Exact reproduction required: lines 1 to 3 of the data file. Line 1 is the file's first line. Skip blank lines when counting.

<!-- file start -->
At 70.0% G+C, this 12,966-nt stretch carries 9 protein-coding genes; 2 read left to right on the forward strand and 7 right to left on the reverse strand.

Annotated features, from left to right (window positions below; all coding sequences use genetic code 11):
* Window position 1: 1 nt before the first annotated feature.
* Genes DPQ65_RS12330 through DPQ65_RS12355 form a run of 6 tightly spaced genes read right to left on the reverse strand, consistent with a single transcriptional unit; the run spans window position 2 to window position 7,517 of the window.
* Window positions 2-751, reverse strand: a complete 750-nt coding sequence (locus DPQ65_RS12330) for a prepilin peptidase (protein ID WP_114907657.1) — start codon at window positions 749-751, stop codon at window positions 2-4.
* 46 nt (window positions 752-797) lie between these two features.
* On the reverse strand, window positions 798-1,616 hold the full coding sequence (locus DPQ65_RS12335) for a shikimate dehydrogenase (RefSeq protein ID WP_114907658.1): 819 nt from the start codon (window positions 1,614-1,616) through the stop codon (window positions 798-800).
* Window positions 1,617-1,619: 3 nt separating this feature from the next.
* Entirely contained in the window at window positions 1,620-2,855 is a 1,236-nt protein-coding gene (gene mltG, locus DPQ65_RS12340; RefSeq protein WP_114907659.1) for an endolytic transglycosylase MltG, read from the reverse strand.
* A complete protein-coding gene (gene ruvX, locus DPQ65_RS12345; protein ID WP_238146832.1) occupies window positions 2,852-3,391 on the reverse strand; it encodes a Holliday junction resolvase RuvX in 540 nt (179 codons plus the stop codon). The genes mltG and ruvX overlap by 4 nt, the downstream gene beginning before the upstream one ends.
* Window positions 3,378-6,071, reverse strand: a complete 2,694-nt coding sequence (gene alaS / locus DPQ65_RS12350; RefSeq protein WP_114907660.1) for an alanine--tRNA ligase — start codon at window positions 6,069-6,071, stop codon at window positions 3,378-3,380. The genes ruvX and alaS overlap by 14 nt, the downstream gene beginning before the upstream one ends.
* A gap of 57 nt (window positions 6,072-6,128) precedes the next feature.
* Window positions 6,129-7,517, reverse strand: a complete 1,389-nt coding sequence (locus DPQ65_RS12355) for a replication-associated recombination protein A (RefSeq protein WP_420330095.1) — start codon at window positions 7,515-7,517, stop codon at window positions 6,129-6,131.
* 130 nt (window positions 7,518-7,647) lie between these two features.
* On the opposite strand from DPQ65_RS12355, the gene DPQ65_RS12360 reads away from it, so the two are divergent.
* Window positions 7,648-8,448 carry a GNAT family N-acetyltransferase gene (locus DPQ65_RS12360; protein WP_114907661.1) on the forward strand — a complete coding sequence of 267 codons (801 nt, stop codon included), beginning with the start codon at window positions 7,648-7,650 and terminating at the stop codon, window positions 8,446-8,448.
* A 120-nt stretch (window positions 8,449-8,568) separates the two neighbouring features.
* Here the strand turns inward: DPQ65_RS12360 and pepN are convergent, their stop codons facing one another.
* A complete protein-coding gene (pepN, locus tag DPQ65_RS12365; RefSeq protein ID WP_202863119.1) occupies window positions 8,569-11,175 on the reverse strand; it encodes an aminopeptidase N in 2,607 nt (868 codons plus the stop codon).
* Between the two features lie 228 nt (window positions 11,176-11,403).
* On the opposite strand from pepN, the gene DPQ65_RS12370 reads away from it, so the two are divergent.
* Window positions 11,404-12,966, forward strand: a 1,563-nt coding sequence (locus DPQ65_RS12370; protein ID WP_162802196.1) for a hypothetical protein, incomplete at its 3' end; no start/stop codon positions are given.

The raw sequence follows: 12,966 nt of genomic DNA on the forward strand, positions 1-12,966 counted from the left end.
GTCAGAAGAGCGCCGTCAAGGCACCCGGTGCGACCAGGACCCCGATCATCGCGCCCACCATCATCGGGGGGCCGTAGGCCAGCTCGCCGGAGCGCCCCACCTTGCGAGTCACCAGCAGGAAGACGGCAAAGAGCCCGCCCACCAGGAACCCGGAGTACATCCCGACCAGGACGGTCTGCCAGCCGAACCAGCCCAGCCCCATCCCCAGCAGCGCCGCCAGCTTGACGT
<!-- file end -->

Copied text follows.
At 70.0% G+C, this 12,966-nt stretch carries 9 protein-coding genes; 2 read left to right on the forward strand and 7 right to left on the reverse strand.

Annotated features, from left to right (window positions below; all coding sequences use genetic code 11):
* Window position 1: 1 nt before the first annotated feature.